CLIENT OF THE WEEK: Could the iMac revive Apple? Alan Hely hopes a ’funky’ computer will help boost sales, Harriet Green says

Alan Hely has been stuck all day in a cupboard-sized room in the bowels of a London hotel. It’s claustrophobic, he’s run out of biscuits and the tea is stewed.

Alan Hely has been stuck all day in a cupboard-sized room in the

bowels of a London hotel. It’s claustrophobic, he’s run out of biscuits

and the tea is stewed.



Despite this, Hely, the UK marketing director of Apple Computer, is

bubbling with excitement. For the 36-year-old Scot is showing off his

new baby to the British press - the iMac, Apple’s futuristic home

computer.



The iMac is blue and egg-shaped with a round mouse. And, as Hely

delightedly points out, even the cables are fun: translucent and

multi-coloured.



Much is riding on the iMac’s launch - it marks Apple’s re-entry into the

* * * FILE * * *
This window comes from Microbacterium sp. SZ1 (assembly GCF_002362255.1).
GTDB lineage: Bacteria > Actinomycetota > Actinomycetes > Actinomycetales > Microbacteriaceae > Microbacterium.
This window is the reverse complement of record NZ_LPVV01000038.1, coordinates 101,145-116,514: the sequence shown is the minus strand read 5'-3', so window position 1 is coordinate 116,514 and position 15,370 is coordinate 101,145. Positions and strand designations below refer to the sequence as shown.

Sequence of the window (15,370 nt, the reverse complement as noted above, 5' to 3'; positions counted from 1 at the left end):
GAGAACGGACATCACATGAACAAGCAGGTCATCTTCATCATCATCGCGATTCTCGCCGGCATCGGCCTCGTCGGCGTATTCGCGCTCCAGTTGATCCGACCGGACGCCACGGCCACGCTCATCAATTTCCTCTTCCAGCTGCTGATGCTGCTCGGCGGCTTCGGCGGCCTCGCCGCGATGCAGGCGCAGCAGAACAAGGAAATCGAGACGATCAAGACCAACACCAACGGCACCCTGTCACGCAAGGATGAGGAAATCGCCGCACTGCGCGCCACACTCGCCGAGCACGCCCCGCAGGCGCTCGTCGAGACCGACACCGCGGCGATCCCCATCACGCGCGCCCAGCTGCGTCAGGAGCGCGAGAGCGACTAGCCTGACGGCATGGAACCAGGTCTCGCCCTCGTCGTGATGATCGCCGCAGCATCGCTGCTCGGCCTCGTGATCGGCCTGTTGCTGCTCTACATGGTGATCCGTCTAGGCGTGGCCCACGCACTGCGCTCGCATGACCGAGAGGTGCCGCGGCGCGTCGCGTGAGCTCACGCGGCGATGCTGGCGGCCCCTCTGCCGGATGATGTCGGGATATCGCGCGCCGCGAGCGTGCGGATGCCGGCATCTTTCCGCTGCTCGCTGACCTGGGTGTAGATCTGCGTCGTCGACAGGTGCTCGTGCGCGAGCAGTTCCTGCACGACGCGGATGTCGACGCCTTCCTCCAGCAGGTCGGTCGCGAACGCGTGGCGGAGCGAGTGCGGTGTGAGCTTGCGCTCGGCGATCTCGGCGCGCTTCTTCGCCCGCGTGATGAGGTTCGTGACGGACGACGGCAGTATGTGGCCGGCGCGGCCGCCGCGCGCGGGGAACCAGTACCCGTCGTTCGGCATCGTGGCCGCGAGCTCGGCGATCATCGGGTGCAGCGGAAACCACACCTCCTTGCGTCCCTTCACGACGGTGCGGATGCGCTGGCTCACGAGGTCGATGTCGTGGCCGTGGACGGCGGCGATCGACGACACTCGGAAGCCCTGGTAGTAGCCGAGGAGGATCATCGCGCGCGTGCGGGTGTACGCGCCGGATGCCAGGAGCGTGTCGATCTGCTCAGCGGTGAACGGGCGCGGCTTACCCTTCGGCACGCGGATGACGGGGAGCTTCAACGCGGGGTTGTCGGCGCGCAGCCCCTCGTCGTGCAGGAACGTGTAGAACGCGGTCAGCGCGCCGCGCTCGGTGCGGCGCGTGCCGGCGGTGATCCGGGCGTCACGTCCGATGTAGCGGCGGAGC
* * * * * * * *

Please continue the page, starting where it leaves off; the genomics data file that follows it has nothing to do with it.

low-price consumer segment of the PC market after an absence of nearly

two years. In recent years, consumers and business have been moving away

from Apple to lower-priced standard PCs running Microsoft Windows.

Apple’s share of the world PC market has, consequently, shrunk from

about 10 per cent three years ago to about 3 per cent.



’In the past couple of years, we’ve lost our way in the consumer

sector.



We haven’t had a compelling product with a compelling price point,’ Hely

admits.



The iMac is set to change that. Apple is backing its launch with a

dollars 100 million global advertising campaign from TBWA Chiat/Day in

LA, the agency that launched Apple Mac in 1984. The campaign follows

last year’s ’think different’ advertising after co-founder Steve Jobs

rejoined the company.



Ads will focus on the iMac’s key features - easy internet access (hence

the ’i’), simplicity and speed. Lines include: ’I think therefore iMac’,

’Sorry, no beige’ and ’mental floss’. ’We are using the product as the

hero of the advertising,’ Hely says.



Hely has worked at Apple for three years, joining from Thorn EMI where

he headed Radio Rentals’ marketing. He’s gooey-eyed over the iMac but

insists he’s no techno-geek. Instead, he buys into Apple’s idiot-proof

pledge: ’I’m not at all technical. My job is to make things simple to

understand. If I can’t then who can?’ he chuckles.



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